New rent-free hotspots provide internet access for up to 20 Tampa campus students
As students continue to rely on their electronic devices to attend classes, clubs and other school-related activities, Student Government (SG) has launched a partnership with T-Mobile to combat technological disparities by providing students with free portable hotspots.
Each of the 20 hotspots were made available for use at the Tampa campus library March 5, and the only item students need to present to obtain one is their USF ID as proof of enrollment. Tampa students can rent the hotspots for free for the rest of the semester, according to Tampa Campus Lieutenant Governor Zach Blair-Andrews. Aside from being a Tampa student, there are no other requirements.
The hotspots will have to be returned to the library May 6, which is also the same day textbook rentals are due.
Each hotspot costs SG $29.50 per month, with all 20 hotspots costing a total of $1,770 over the three months left in the semester, according to Blair-Andrews. Hotspots will only be available this semester, and the next governor and lieutenant governor will determine if they want to repurchase for summer or fall. He said SG only bought 20 because of the “fairly expensive” price.
Due to the limited amount, Blair-Andrews encourages students to hold back on renting them unless they really need them.
“There’s only 20, and obviously we purchased them with Activities and Services fees, so we can’t restrict any students from taking the hotspot,” he said. “So, any students that would like to go get a hotspot can and will receive one, as long as there are some left, but we just ask that each student is mindful of the fact that these are meant to be for the students that really need the internet.”
SG initially decided to partner with T-Mobile for hotspots because of the response of a survey that went out to students in September asking about internet access and electronic device availability. Some students designated that they did not have reliable internet access which prompted SG to pursue an initiative like rentable hotspots.
“The survey results showed some demand for better internet access,” Blair-Andrews said. “We in SG knew we wanted to help some in that regard, so we began the discussions about hotspots and then ultimately we did end up purchasing some from T-Mobile.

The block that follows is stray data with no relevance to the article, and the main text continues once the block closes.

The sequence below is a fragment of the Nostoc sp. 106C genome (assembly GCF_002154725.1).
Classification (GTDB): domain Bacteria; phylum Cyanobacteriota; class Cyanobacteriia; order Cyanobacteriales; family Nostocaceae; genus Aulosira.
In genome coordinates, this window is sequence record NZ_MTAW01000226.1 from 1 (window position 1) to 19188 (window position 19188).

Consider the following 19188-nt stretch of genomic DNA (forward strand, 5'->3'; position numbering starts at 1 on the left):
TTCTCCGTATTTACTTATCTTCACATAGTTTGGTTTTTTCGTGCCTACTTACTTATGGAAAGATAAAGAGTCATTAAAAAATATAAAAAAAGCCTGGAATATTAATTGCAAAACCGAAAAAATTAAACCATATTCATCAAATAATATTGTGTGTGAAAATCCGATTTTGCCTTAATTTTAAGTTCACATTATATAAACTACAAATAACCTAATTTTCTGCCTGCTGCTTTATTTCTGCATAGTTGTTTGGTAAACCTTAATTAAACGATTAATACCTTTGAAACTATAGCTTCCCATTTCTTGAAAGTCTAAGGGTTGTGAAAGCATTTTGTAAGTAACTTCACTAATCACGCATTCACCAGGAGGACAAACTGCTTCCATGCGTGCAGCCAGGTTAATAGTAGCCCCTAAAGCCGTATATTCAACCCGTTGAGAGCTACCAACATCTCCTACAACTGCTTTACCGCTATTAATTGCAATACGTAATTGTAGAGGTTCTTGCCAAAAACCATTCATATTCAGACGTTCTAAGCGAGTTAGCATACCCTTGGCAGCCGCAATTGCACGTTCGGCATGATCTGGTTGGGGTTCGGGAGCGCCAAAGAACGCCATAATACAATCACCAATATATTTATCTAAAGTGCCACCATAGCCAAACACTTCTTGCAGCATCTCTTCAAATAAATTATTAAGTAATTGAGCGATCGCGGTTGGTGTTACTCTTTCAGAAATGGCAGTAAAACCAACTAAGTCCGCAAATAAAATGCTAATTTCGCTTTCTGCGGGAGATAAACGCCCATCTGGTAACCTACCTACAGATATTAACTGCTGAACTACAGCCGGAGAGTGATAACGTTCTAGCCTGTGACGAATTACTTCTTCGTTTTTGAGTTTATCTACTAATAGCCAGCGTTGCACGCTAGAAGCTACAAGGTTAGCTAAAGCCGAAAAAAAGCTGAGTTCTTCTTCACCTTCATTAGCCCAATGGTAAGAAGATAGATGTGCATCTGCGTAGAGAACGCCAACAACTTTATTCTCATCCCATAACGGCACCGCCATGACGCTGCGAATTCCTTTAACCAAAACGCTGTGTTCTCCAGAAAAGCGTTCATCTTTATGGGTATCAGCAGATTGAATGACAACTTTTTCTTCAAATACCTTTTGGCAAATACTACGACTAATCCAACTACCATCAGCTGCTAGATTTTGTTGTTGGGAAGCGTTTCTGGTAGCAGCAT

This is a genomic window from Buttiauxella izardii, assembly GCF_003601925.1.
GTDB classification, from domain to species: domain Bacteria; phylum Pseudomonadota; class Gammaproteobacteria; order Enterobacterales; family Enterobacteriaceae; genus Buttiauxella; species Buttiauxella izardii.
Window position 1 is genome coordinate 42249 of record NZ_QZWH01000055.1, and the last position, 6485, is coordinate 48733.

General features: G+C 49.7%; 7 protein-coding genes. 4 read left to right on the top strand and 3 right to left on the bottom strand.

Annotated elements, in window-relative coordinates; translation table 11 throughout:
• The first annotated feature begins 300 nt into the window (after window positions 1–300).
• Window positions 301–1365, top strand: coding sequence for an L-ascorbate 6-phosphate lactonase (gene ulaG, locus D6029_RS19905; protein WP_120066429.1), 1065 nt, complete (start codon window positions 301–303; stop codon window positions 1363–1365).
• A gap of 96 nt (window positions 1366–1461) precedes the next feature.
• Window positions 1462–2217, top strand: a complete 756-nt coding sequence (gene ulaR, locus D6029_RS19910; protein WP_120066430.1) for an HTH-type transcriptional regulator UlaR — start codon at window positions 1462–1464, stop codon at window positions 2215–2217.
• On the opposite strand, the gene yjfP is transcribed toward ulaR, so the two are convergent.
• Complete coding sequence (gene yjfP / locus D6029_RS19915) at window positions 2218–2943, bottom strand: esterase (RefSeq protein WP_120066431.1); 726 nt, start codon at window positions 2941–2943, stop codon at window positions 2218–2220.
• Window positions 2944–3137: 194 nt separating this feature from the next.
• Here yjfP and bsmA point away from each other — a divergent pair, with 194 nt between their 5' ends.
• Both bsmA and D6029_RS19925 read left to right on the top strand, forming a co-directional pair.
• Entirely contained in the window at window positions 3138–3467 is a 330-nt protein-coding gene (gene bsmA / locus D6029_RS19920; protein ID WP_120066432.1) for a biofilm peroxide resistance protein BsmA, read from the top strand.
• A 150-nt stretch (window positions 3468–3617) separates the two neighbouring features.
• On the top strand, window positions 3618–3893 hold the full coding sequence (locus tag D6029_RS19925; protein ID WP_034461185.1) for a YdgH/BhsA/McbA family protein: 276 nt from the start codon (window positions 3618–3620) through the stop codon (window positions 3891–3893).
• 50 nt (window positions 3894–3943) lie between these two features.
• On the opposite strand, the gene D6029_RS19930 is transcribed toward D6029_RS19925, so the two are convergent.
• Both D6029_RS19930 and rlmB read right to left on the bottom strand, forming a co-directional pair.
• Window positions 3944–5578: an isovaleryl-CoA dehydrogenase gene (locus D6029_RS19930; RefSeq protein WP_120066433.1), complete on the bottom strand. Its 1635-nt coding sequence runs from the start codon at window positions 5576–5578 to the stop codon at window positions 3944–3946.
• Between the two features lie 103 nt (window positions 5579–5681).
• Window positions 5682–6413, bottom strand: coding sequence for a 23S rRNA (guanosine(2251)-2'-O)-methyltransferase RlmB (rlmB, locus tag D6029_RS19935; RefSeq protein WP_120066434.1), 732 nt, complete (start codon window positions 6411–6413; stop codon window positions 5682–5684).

“So if you have the internet at your off-campus apartment and it works most of the time, but sometimes it’s a little iffy, I would say wait and see if these hotspots are taken by people that are housing insecure or in a similar situation.”
The hotspots are small and easily portable. Each rental comes with a Hotspot Guide that details how to set them up. Students only need to slide the battery in, turn the hotspot on and then connect their device to the hotspot’s Wi-Fi to use it.
Blair-Andrews said SG ultimately wanted the library to facilitate the rental process because it had previously run a laptop rental for students who needed electronic devices during the rapid emergence of online classes.
“The library employees already have this process in place so we did the purchasing and then we received the hotspots and then handed them off to [the library] and they were kind enough to catalog them and get them ready for distribution,” Blair-Andrews said.
Even with the new hotspots, Blair-Andrews said some students are still at a distinct technological disadvantage. Blair-Andrews said the Student Government Computer Services (SGCS) lab is a resource that students near the Tampa campus should know about because it offers services like computers and printing, laminating and faxing services.
With the semester halfway done, Blair-Andrews hopes that the hotspots will provide students a way to be technologically successful in their academic endeavors.
“There are a handful of students out there that are really suffering from not having reliable internet access, and during the second half of the semester and especially exam week hopefully they can have stable access using these hotspots and finish the semester strong,” Blair-Andrews said.